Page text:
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The announcement made in another column that the gross receipts of the railways for the year ended 31st March last reached the sum of £1,092,000, and that after deducting working expenses there will be a balance of £400,000 to the good is, so far as it goes, satisfactory. It is pointed out that the nett earnings are equal to 3 per cent on the capital cost, a result which has only once before been reached, and that when the mileage of working railways was very much smaller than at present, and also, if we mistake not, before the district railways had been taken over by the Government. That being so, a return of 3 per cent now over all, branch railways included, is better than the 3 per cent obtained upon the smaller mileage of main lines only, and the fact is now demonstrated that, if only we could obtain money from English investoi'S at 3 per cent, as we ought to be able to do now if the value of the sec^ity we offer were fairly appraised, and as we shall certainly be able to do ere long, the railway system of the colony would not cost the taxpayers a penny. In view of the near approach of so happy a state of things, to be followed inevitably with the growth of the colony by a surplus of - railway receipts in aid of ordinary revenue, it would be pure madness to entertain for a^nome'nt the idea—favored we are sorry: to see by Mr Lance among otliers^-of selling the lines to private companies. Pleasing, however, as the balance-sheet for the year undoubtedly is, we decline to accept it as proof that the present system of management is the best possible, or that the Commissioners have achieved all that could have been achieved. No inconsiderable share of the earnings of the lines, especially of the main trunk of this Island during the past few months has been due, not to the prescience and business management of Messrs Maxwell and Co., but to the insistance of the press and the public generally upon the adoption of a policy of reasonable fares calculated to develope traffic,and which was, all tod tardily, at last' adopted. Were the same policy which has latterly obtained in_ connection with the passenger traffic to and from the Dunedin Exhibition to become the rule, and not the exception, we should see results which would surprise the Commissioners, though not the general public, which has all along insisted that with lower fares three half-crowns could and would be earned where now a single crown finds its way into the railway coffers. The same principle of cheapness with resultant large returns could be carried out in connection with freight as well as in connection with the passenger traffic to the great benefit of the colony in every respect. It would give an impetus to settlement and to the cultivation of the soil, would render the business of our towns more prosperous and profitable, and insure the steady growth of the railway revenue. Whether the Commissioners are able to open their eyes to this fact, and are prepared to adopt a wisely liberal policy, remains to be seen, but we fear that they are of those who " convinced against their will" cling obstinately to preconceived opinions and will not budge an inch farther than they can help. If this prove to be the case, then the mere fact that there is a balance to the good for last year equal to 3 per cent should not prevent an insistance upon a policy which would assuredly work out still better results; on the contrary what has been achieved should go far to convince the people and their representatives in Parliament that in railway matters we have hitherto being going entirely on the wrong track, and that the sooner we shunt the Commissioners into a siding and run our trains on the main- road of common sense the better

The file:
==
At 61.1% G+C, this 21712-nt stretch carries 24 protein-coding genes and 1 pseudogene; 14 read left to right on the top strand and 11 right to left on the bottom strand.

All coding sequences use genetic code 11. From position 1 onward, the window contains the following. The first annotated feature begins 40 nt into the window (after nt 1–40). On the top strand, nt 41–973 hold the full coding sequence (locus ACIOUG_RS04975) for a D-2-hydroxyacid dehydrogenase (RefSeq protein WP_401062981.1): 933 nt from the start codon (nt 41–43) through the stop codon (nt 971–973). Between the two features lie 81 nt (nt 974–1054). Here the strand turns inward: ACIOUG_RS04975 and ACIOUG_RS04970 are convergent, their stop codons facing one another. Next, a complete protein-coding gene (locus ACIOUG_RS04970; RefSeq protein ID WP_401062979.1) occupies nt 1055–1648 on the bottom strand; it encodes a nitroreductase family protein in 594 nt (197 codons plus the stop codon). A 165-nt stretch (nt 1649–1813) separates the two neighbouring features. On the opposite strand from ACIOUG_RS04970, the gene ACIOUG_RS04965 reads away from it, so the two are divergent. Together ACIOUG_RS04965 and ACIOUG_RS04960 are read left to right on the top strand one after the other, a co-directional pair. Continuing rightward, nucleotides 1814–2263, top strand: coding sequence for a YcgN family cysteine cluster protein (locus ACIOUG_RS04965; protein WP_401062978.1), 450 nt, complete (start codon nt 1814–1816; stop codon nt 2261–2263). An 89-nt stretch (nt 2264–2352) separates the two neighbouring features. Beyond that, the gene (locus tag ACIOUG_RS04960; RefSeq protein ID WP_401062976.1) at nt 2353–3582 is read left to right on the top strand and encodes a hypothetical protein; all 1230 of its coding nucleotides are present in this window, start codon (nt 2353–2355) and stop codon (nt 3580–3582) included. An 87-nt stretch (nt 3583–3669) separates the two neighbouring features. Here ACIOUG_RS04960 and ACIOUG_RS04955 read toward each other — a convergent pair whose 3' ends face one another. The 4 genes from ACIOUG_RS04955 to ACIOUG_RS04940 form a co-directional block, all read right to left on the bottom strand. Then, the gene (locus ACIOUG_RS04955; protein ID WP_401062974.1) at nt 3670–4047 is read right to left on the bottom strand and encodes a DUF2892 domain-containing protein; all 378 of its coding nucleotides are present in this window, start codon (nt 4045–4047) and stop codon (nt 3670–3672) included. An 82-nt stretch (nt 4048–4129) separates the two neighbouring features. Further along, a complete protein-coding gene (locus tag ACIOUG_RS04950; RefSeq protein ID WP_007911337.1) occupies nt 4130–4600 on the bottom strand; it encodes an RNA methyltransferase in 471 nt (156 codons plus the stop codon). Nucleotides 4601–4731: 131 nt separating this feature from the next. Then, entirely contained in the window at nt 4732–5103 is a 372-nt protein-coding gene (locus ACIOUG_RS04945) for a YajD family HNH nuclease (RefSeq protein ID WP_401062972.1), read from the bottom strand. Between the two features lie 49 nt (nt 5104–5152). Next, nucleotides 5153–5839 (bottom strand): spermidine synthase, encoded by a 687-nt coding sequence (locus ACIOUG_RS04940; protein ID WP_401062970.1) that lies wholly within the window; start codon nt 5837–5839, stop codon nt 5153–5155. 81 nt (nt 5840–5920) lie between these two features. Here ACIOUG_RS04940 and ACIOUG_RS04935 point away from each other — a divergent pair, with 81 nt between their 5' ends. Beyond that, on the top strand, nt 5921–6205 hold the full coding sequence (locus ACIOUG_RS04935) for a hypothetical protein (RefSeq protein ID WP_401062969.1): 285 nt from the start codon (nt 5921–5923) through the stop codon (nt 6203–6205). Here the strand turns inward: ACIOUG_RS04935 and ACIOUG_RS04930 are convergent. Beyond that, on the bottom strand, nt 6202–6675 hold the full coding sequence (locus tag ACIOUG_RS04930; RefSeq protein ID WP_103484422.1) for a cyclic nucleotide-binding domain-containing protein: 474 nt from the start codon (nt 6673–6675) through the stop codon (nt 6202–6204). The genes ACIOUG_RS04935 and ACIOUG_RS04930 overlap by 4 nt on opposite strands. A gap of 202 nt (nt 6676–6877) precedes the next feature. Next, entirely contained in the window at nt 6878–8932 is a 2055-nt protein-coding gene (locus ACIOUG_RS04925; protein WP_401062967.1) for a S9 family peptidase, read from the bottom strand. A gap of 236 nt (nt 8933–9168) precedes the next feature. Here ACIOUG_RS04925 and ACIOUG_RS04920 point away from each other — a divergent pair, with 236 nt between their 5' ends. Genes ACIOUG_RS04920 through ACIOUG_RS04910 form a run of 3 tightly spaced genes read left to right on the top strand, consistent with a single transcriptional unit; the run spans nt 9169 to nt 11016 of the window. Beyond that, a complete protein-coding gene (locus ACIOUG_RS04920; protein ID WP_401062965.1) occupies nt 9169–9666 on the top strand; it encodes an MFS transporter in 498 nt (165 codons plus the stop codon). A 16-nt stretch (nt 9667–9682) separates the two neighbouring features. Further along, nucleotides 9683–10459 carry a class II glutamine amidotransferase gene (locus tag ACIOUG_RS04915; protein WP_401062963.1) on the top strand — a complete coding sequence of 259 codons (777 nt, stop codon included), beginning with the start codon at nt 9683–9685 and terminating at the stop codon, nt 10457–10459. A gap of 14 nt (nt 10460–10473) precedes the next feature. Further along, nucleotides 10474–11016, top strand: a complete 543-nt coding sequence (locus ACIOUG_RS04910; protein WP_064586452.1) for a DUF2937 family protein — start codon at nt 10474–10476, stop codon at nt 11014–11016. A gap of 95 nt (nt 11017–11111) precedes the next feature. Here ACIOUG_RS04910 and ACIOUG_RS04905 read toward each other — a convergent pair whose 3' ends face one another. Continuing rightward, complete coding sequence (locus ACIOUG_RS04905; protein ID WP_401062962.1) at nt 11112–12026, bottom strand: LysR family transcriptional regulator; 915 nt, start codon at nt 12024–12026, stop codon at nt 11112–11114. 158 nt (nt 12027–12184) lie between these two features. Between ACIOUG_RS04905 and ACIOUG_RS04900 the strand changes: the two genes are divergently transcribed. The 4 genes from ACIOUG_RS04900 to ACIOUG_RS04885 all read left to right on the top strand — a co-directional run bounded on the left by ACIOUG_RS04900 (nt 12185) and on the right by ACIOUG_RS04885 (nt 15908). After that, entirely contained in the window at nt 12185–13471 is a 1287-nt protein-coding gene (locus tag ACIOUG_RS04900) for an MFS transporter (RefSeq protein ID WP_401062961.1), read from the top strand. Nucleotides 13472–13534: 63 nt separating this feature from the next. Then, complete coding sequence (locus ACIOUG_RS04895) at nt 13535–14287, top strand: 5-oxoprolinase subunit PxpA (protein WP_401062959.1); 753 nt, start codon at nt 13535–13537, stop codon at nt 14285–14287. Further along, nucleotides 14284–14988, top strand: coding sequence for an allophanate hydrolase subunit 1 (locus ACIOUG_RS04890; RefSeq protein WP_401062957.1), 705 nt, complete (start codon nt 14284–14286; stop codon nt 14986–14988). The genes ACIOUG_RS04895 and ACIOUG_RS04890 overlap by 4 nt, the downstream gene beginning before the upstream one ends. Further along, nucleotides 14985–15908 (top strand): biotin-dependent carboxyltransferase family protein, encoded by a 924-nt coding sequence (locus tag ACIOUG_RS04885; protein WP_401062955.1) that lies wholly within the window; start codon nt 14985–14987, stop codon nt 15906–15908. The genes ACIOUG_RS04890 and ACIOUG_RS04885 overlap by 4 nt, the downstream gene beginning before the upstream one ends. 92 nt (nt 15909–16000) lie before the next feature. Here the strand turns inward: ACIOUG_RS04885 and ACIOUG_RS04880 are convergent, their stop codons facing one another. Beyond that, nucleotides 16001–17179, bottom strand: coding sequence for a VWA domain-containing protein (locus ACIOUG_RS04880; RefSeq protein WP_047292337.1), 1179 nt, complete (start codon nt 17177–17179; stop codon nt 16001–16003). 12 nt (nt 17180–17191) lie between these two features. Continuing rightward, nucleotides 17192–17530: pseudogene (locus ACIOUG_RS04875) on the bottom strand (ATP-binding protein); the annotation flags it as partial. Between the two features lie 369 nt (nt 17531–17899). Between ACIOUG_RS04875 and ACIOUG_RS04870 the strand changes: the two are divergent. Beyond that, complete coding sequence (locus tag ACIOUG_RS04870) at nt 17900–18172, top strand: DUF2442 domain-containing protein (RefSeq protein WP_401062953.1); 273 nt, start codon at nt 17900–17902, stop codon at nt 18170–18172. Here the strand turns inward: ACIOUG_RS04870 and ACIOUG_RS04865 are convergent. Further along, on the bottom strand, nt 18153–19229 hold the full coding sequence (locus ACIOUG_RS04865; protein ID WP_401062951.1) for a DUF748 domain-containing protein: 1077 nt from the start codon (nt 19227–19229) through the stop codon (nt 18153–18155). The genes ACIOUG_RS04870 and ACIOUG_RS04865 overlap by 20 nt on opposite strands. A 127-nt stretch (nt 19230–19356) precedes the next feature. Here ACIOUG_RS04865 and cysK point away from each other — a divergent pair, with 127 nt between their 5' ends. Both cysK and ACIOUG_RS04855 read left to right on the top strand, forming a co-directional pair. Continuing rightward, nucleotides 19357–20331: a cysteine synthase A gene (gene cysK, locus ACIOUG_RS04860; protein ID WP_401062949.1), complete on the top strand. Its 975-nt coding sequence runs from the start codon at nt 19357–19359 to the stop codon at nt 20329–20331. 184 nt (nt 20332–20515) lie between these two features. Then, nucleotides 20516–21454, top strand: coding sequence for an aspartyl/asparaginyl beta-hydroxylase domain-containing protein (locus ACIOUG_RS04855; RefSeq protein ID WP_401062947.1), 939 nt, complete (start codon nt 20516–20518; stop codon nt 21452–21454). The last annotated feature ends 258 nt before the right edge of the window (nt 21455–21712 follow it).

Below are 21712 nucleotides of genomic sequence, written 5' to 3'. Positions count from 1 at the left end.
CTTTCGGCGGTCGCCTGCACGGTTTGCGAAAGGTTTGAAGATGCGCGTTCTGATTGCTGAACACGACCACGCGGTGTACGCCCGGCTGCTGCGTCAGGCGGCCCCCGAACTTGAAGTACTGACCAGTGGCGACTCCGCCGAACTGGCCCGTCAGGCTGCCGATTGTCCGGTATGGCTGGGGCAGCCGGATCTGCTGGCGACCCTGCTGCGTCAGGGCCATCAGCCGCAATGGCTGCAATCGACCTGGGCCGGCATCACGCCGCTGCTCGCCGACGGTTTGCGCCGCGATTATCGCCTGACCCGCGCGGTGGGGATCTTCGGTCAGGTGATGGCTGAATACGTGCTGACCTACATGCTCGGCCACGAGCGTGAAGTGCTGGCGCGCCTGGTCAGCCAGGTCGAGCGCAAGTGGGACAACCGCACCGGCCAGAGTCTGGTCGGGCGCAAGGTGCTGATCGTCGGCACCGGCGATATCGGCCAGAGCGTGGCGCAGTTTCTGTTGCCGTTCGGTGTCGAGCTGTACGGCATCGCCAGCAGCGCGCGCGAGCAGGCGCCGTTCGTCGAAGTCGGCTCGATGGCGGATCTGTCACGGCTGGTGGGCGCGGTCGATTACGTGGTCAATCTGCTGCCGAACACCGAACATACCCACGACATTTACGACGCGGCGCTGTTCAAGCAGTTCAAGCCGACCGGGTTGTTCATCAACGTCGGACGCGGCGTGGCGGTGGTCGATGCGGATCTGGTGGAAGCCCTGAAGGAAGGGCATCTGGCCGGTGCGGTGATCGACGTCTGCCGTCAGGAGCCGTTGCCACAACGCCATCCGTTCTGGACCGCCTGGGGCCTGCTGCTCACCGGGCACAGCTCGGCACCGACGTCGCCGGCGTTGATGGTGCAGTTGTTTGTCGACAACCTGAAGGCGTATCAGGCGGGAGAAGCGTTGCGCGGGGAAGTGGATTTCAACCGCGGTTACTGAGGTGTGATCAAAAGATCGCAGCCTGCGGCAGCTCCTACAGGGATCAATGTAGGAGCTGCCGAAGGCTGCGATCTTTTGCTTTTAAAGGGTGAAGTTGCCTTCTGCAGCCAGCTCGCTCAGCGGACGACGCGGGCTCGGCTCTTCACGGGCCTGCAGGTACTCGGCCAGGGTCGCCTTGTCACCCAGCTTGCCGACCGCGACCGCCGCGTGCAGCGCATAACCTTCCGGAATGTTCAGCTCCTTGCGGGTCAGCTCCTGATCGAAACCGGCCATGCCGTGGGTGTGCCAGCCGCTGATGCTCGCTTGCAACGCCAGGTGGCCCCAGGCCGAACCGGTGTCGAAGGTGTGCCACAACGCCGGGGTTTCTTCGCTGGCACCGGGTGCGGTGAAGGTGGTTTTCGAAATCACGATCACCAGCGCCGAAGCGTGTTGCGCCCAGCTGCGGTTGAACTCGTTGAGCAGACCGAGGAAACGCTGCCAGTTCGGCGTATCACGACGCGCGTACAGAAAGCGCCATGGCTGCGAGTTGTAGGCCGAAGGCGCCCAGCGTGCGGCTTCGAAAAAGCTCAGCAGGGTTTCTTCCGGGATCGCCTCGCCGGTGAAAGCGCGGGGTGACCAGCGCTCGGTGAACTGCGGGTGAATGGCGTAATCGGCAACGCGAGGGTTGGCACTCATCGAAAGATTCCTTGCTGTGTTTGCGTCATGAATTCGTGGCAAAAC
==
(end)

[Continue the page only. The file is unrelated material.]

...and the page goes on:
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Bibliographic details

THE RAILWAY RETURNS., Ashburton Guardian, Volume VII, Issue 2397, 10 April 1890

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THE RAILWAY RETURNS. Ashburton Guardian, Volume VII, Issue 2397, 10 April 1890